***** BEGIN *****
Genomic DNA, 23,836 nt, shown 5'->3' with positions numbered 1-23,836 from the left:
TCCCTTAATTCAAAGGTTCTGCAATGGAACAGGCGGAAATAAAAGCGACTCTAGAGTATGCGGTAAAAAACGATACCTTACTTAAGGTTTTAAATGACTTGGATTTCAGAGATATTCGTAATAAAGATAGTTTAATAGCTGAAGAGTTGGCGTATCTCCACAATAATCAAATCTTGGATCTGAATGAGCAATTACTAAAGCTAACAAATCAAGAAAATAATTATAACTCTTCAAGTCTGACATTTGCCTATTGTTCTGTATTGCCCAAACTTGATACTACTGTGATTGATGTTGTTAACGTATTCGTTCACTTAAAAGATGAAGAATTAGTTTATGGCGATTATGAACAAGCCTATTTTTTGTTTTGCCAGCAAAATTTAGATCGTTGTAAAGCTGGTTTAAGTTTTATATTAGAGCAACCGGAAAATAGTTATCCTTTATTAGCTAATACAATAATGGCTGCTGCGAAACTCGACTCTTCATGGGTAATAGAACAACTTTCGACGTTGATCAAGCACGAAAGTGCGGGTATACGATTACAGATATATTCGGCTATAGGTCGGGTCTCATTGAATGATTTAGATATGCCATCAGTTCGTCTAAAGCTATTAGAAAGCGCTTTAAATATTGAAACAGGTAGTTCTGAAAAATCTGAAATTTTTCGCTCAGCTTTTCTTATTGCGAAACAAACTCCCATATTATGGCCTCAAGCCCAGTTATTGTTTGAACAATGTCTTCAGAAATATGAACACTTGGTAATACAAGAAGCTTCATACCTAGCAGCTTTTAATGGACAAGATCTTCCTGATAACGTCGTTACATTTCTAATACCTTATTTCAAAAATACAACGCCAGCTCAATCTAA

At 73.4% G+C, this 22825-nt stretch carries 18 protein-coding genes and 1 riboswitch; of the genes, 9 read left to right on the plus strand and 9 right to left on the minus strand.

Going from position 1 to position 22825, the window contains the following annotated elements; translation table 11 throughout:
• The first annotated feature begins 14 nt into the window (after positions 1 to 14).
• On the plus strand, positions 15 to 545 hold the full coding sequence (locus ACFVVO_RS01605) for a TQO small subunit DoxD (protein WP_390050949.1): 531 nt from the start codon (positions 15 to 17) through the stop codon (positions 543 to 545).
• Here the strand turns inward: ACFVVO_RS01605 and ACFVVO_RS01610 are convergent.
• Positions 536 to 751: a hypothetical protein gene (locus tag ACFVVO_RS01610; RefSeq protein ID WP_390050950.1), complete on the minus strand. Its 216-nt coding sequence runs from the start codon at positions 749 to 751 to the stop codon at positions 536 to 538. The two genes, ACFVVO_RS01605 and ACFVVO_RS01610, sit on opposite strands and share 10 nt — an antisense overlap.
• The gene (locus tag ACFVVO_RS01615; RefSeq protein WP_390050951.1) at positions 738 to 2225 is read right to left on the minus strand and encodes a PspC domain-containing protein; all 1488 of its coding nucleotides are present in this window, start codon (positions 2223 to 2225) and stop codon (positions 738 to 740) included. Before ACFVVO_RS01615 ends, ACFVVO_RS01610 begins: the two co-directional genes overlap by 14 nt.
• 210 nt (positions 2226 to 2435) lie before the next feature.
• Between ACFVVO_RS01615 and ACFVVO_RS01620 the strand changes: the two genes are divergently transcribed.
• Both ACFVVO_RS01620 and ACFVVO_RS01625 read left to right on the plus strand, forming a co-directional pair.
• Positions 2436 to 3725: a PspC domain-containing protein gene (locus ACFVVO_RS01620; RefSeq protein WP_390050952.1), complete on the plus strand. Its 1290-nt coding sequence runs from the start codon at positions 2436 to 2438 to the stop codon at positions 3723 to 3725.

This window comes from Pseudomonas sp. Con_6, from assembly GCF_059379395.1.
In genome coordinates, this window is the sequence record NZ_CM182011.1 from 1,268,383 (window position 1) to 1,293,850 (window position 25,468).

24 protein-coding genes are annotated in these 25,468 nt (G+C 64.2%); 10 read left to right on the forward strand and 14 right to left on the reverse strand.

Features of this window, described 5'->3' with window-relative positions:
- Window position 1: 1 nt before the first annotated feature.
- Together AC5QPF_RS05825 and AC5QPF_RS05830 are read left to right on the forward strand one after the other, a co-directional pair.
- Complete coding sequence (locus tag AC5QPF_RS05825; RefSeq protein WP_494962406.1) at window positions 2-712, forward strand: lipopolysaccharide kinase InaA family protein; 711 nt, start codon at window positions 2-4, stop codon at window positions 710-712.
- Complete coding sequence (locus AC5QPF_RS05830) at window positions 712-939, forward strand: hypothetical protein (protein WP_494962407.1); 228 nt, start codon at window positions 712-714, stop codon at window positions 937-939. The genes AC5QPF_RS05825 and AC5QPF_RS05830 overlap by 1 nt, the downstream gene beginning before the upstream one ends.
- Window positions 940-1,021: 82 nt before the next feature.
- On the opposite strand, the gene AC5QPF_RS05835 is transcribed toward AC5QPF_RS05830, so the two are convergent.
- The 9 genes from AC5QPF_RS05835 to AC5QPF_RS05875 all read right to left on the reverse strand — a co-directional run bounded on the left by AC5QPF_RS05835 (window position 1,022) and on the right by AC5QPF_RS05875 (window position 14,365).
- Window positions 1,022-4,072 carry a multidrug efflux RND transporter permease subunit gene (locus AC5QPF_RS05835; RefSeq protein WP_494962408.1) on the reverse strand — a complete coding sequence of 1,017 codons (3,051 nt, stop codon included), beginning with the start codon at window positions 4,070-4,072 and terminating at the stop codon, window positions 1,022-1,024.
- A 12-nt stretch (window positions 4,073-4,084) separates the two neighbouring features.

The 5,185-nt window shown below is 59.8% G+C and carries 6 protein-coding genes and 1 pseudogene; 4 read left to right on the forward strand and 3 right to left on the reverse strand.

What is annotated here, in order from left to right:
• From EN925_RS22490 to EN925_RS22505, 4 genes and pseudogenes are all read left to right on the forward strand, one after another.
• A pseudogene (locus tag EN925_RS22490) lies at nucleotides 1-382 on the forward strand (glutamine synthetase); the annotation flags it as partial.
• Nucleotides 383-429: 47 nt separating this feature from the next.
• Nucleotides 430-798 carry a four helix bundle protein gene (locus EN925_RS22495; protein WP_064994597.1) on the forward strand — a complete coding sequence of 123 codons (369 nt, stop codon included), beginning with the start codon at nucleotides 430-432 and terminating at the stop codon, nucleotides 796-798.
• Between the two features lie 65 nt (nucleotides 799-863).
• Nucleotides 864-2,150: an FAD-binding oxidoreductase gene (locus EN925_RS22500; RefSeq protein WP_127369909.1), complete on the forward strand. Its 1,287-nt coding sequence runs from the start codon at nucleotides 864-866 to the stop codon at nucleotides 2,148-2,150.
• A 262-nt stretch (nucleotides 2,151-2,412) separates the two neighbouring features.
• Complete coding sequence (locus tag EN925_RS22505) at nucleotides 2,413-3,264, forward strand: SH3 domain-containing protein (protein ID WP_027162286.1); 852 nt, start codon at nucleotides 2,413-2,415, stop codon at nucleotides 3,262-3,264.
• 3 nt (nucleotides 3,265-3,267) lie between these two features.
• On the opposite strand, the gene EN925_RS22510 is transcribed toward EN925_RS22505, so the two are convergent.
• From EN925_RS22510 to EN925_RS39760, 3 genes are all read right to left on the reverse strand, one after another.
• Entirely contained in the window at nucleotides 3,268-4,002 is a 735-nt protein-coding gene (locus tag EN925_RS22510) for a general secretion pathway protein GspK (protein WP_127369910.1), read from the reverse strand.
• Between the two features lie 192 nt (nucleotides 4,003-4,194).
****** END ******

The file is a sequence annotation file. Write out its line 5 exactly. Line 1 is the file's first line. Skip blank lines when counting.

• The first annotated feature begins 14 nt into the window (after positions 1 to 14).